Caitlin has graciously agreed to give a signed copy of this exciting paranormal thriller to (you know the next words by now...) one lucky commenter.


Q. What's been your biggest surprise/thrill about your first release?

Caitlin: That people I don't know actually show up to my author events! I was fully prepared to be one of those sad horror stories of authors sitting alone at tables while people flock past them to buy magazines and celeb tell-alls, but so far the enthusiasm level for NIGHT LIFE has been fantastic.

NIGHT LIFE has been described as a paranormal police procedural thriller. Are you a big fan of the cop show genre? Do you have a favorite?

I am, and I do. Criminal Minds is my current favorite crime show. I also really like Law & Order: Criminal Intent.

The main character in NIGHT LIFE, Luna Wilder, is a detective with the Nocturne City Police Department. She's also, well, a werewolf. Does she have trouble balancing these two sides of her life?

In the book, Luna's pretty much constantly at war with her two sides--she has trouble controlling her emotions because of the werewolf instincts, and she has trouble hiding who she is, because she works with a bunch of detectives. It makes for some awkward moments.

According to your bio, you live with two pushy cats. Do they work together as a team to bug the crap out of you, or are they individual annoyance artists?

They have a sort of dual system going: One, Victor, will cuddle very close to me and bite my wrist as I work on the laptop. The other, Faust, will run into my office, meow, and run out again. One point man and one for close-in work. They're very effective.

If you could inhabit the life of any of your characters, enter their world and deal with it as that person, which one would you choose?

I'd probably chose Pete Caldecott, from my short story 'Newlydeads' (part of the anthology My Big Fat Supernatural Honeymoon), and my novel Street Magic, which my agent is shopping. Pete's very down-to-earth and able to think on her feet, and I'd need that in her world!

Conversely, which of your characters would you most like to bring to life in our world (maybe as a best friend or much, much more ;-) ?

That'd have to be Jack Winter, from the same short story and novel. Jack is an aging punk rocker/mage who can see ghosts, has a barbed-wire wit and is quite the hottie, in his own way. I'd just want to follow him around and watch him get into trouble.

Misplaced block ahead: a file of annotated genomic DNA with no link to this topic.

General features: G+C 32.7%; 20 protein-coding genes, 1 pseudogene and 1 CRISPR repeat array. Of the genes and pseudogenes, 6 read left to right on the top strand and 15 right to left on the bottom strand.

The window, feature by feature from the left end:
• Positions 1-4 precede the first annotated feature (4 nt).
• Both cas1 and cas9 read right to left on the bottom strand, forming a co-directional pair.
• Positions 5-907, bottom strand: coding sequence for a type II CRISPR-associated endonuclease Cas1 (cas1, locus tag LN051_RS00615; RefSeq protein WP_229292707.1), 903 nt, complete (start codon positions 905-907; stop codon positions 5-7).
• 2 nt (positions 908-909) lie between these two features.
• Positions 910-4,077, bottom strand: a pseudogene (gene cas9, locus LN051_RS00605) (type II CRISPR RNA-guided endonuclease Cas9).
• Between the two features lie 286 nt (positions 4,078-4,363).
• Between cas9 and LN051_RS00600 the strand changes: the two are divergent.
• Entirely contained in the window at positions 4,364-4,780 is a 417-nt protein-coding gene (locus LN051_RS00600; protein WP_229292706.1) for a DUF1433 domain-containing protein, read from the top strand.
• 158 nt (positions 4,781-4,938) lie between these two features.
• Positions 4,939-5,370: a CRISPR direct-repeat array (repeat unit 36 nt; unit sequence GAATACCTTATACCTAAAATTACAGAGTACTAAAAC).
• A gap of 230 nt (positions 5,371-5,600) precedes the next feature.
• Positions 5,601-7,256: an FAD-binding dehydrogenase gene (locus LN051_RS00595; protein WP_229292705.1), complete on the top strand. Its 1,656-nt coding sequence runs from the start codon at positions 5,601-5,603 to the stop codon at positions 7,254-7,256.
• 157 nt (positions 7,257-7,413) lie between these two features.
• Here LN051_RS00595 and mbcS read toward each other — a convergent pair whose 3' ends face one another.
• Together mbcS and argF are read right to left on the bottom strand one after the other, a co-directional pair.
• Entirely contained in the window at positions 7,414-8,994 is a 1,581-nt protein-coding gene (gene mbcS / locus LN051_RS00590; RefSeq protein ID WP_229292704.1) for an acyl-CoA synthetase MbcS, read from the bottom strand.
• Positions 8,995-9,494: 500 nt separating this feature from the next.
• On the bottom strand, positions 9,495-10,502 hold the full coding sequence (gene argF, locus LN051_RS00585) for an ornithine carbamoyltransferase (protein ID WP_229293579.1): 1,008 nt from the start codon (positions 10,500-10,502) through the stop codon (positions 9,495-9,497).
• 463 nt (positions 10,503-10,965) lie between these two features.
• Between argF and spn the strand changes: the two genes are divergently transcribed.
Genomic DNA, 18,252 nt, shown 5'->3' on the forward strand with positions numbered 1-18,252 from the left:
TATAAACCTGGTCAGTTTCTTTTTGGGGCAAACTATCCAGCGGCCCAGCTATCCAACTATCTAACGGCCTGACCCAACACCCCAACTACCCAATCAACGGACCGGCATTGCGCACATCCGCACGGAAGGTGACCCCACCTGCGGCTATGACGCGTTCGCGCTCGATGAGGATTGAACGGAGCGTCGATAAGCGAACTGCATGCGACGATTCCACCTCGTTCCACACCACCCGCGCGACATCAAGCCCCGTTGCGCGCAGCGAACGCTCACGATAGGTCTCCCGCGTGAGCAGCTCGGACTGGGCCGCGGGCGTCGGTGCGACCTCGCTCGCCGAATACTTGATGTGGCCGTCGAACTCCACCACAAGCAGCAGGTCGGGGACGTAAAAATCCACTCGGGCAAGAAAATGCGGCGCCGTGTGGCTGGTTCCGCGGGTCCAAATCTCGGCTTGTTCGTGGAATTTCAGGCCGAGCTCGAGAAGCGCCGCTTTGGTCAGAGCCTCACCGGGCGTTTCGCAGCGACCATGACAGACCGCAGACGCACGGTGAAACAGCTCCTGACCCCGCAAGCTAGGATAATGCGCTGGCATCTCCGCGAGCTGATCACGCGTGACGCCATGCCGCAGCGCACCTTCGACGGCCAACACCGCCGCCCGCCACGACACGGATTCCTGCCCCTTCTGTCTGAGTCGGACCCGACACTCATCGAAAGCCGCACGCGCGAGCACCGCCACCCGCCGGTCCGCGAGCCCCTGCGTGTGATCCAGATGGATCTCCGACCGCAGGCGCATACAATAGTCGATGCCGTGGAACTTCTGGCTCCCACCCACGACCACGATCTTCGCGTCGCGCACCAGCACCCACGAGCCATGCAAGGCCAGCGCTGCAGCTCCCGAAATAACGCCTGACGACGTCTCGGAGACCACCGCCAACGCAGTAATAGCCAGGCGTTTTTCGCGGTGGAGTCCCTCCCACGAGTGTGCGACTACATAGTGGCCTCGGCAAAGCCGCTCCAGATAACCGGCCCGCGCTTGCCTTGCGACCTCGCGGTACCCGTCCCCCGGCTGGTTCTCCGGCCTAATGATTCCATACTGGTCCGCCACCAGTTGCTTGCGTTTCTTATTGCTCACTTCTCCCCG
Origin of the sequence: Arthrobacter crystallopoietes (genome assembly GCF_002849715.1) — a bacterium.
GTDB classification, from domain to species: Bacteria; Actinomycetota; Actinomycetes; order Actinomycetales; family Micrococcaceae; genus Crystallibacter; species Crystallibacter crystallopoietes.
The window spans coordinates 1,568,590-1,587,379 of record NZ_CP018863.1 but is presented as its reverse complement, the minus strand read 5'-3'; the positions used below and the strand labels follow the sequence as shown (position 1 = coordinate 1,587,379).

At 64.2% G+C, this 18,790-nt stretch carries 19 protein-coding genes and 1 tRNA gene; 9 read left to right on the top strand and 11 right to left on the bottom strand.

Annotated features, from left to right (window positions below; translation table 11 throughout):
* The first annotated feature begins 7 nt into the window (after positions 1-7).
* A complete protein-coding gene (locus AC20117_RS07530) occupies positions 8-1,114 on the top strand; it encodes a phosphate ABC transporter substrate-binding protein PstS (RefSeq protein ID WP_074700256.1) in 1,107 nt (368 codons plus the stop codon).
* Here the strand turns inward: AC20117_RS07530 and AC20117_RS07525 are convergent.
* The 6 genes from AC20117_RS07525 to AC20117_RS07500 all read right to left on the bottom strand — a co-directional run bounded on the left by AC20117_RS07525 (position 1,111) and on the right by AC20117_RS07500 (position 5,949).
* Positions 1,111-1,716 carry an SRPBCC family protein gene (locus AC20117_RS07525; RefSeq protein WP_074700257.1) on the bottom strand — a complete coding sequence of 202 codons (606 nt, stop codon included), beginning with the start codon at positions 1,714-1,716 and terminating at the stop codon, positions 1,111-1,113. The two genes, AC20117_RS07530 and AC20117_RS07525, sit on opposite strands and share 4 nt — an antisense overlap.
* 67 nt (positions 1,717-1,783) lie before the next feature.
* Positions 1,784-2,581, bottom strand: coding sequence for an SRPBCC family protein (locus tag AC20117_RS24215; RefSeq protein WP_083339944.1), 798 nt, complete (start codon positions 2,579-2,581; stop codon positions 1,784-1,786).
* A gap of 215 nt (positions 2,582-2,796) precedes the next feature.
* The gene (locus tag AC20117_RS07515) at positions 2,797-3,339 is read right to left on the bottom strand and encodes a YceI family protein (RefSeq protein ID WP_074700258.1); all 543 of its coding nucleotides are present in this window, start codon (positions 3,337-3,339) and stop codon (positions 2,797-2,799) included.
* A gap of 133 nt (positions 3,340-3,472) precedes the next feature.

Same two questions, but use examples from another author's work (including television/movies/theatre)?

Sarah Connor. I wanted to be her when I was about 12 years old and first saw the Terminator movies. She kicked so much ass, and she wasn't perfect, but she came out on top because she was strong and driven.

If you read my blog, you know I'd love to have Dean Winchester, the hero of Supernatural, land in my neck of the woods. We'd have a great time--we have the same taste in music.

Which author, living or dead, would you most love to collaborate with?

Neil Gaiman or H.P. Lovecraft.

If you could wave a magic wand and change one thing about the publishing industry, what would it be?

The speed of things! I'd make everything happen in a week, like it does on TV, instead of months or years.

What's the weirdest tidbit of research you've ever incorporated into a book?

The history and construction of the Glasgow Necropolis, which is a Masonic cemetery that used to be bound by water. You can't make up a locale that's better than that.

What's your earliest memory?

Watching my grandmother cook breakfast for my mom the day after I was born. I know they say you don't remember anything that early, but I distinctly remember her standing at the stove in a pink sweater making eggs.

Do you have any phobias?

I used to be terrified of mall Santas. Clowns still don't thrill me. Maybe it's something about people in funny makeup...although that would mean I should also fear KISS, and really...not happening.

My husband hates when people use the word 'barometer' to mean 'measure.' Which word usage faux pas drives you berserkest?

The accept/except mix-up. I don't know why, but when I see it I get majorly peeved!

Name a literary cliche that makes you throw a book across the room.

The one where the hero dies and the heroine finds out she's pregnant with his baby. That one is a wallbanger for me.

Let's say there's a TV show, movie, or recording artist that has a cult of you. Which is it? (i.e., what do you like that no one else you know likes)?

Life on Mars, which is a TV show that aired in the UK. (Actually, I showed it to one of my American friends, so now it's me +1 on this side of the Atlantic.) It's a great show--it's about a police inspector who gets thrown back in time to 1973 Manchester and has to figure out how to get home, while solving crimes and living in a very different world. Also, I'm sort of in love with Philip Glenister, who plays DCI Gene Hunt. He's very adorable.

If you had a free day with no responsibilities and your only mission was to enjoy yourself, what would you do?

Eat some cheese fries, go to the movies (where they would naturally be showing a double feature of Batman Begins and Better Off Dead), go to the bookstore and the comic store and spend as long as I liked, then go home and cook a fabulous meal for my friends and I, probably also involving cheese fries.